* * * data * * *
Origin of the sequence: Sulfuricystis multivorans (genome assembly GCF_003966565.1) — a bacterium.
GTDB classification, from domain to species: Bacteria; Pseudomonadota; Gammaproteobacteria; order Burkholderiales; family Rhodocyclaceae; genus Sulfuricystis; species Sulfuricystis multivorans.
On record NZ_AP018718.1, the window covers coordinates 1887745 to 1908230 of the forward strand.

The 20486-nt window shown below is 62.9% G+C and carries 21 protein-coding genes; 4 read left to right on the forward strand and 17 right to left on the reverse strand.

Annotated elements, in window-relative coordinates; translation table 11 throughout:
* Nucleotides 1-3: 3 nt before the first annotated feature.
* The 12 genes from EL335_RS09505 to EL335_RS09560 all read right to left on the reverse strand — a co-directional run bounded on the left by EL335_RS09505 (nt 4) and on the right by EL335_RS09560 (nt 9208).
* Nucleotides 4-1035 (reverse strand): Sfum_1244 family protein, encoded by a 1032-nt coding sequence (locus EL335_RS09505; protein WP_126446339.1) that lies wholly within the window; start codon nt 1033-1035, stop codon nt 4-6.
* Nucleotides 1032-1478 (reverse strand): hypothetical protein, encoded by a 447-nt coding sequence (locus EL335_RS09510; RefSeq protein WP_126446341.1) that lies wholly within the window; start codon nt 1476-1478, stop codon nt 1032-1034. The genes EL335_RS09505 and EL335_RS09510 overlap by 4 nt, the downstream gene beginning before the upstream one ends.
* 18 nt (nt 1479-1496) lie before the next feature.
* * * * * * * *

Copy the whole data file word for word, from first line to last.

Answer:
Origin of the sequence: Sulfuricystis multivorans (genome assembly GCF_003966565.1) — a bacterium.
GTDB classification, from domain to species: Bacteria; Pseudomonadota; Gammaproteobacteria; order Burkholderiales; family Rhodocyclaceae; genus Sulfuricystis; species Sulfuricystis multivorans.
On record NZ_AP018718.1, the window covers coordinates 1887745 to 1908230 of the forward strand.

The 20486-nt window shown below is 62.9% G+C and carries 21 protein-coding genes; 4 read left to right on the forward strand and 17 right to left on the reverse strand.

Annotated elements, in window-relative coordinates; translation table 11 throughout:
* Nucleotides 1-3: 3 nt before the first annotated feature.
* The 12 genes from EL335_RS09505 to EL335_RS09560 all read right to left on the reverse strand — a co-directional run bounded on the left by EL335_RS09505 (nt 4) and on the right by EL335_RS09560 (nt 9208).
* Nucleotides 4-1035 (reverse strand): Sfum_1244 family protein, encoded by a 1032-nt coding sequence (locus EL335_RS09505; protein WP_126446339.1) that lies wholly within the window; start codon nt 1033-1035, stop codon nt 4-6.
* Nucleotides 1032-1478 (reverse strand): hypothetical protein, encoded by a 447-nt coding sequence (locus EL335_RS09510; RefSeq protein WP_126446341.1) that lies wholly within the window; start codon nt 1476-1478, stop codon nt 1032-1034. The genes EL335_RS09505 and EL335_RS09510 overlap by 4 nt, the downstream gene beginning before the upstream one ends.
* 18 nt (nt 1479-1496) lie before the next feature.